condition that has yet to be officially recognised and treated; a complete
abhorrence and reaction to consumerism and commerciality. Unwittingly
I had stumbled into one of its most concentrated and deadly forms; the
Due to its vast size escape was not immediate in coming and it took a
few precious minutes to find an exit, which seem to be erroneously located
in an attempt to keep us trapped for longer, until we succumb to our new
god. We fled outside into the welcome rain, taking any direction, happy
to be free once again.
I had foolishly come out with out a hat and still infused with the spirit
of Old England, despite everything, I decided to try and find one that
would befit and English man in the worst English weather. Upon receiving
directions to a suitable establishment, we quickly made our way to Robertson
What a traditional mans paradise it proved to be; an oasis of wax jackets
tweeds and hunting paraphernalia. I wandered through the shop, suffused
with the musty smell of natural fabrics, wax and leather, over to the
hat section. I tried on a few examples with brims of varying sizes and
some with feathers and bands of leather around their circumference. Nothing
suited, Id have to wait at least twenty years and inherit a manor
to wear such things.
I felt out of place and my sense of self started returning.
About to leave I spotted a large rack of guns, and wandered over mesmerised
by such an unusual and potentially dangerous sight. It opened up into
an alley of armoury, containing rifles and shotguns of all denominations.
Can I help you said a friendly looking man at the end of the
alley behind a desk. Oh no just looking thanks I replied and
he returned to conversation with his colleague. I felt astounded and uneasy
looking at such things, their physical reality being so unfamiliar, their
hand crafted form at times beautiful I wanted to touch them, but like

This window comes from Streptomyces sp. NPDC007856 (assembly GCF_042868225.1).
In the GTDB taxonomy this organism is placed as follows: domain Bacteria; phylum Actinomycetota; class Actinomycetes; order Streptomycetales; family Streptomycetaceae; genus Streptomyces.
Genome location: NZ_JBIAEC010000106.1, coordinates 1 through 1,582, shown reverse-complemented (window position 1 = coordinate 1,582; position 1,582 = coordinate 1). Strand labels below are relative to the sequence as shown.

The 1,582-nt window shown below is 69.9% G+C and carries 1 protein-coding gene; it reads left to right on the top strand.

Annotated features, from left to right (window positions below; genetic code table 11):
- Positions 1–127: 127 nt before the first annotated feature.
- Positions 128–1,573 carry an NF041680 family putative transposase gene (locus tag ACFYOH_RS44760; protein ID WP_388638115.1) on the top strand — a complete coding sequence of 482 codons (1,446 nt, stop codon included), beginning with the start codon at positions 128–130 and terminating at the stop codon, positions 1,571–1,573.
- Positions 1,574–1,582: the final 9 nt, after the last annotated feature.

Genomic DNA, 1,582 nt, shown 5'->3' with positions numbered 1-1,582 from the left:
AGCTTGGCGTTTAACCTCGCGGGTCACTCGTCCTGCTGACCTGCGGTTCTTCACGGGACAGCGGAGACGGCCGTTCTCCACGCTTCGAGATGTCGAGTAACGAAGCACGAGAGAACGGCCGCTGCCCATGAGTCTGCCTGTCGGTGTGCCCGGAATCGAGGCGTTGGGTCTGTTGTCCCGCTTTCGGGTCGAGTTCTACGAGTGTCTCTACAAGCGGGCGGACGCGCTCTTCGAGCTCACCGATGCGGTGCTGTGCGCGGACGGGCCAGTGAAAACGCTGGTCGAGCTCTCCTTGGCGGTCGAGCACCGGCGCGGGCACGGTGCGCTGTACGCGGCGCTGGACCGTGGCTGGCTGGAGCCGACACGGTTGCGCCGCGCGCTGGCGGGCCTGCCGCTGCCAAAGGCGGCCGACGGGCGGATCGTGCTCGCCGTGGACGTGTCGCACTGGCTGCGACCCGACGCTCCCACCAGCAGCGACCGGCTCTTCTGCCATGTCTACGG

a snake that might turn and bite I dared not. As I looked back to the
assistants they were flicking through related magazines, should
have used a rocket launcher, ha ha one pointed out to the other.
I imagined him looking up at us with shotgun in hand, a knowing smirk
across his face, uttering the fateful words You folks aint from
around these parts are yer? and I quickly decided to leave.
Cold, wet and unsatisfied, we decided that some refreshment was in order,
and there wasnt anything else to do. Nobody knew of any of the public
houses of the type I had in mind, and in fact looked at me strangely when
I asked about such possibilities, suggesting instead a Wetherspoons pub.
Clearly I was in the wrong place with the wrong people. Coffee it was
then and we soon happened upon two large franchised chains of coffee shop
on opposite sides of the road, vying head to head for punters. I opted
for the one that allowed smoking to retain some sense of personal choice
and freedom. While we sat in prefabricated and prescribed refreshment
heaven, we were soon joined by scores of older school children, eager
to be out of school and partaking in the cool adult world: smoking and
drinking coffee. I smiled at first but then cringed at their mock behaviour,
which added one more facade to the ever-growing mosaic, that of our societies
socially didactic and unoriginal environment. My sudorific surroundings
breached my defences once again, and we quickly left to start the journey
to a London that once again seemed welcome. The coffee may not taste any
better there but I can drink it in a café owned by someone who
serves me, who painted it themselves to their own taste, who created and
sourced their own menu, both of us happy in our delusion that there is
nowhere else just like here.
© Robert Cooper 2002
Previously by Robert Cooper -
The Turner Prize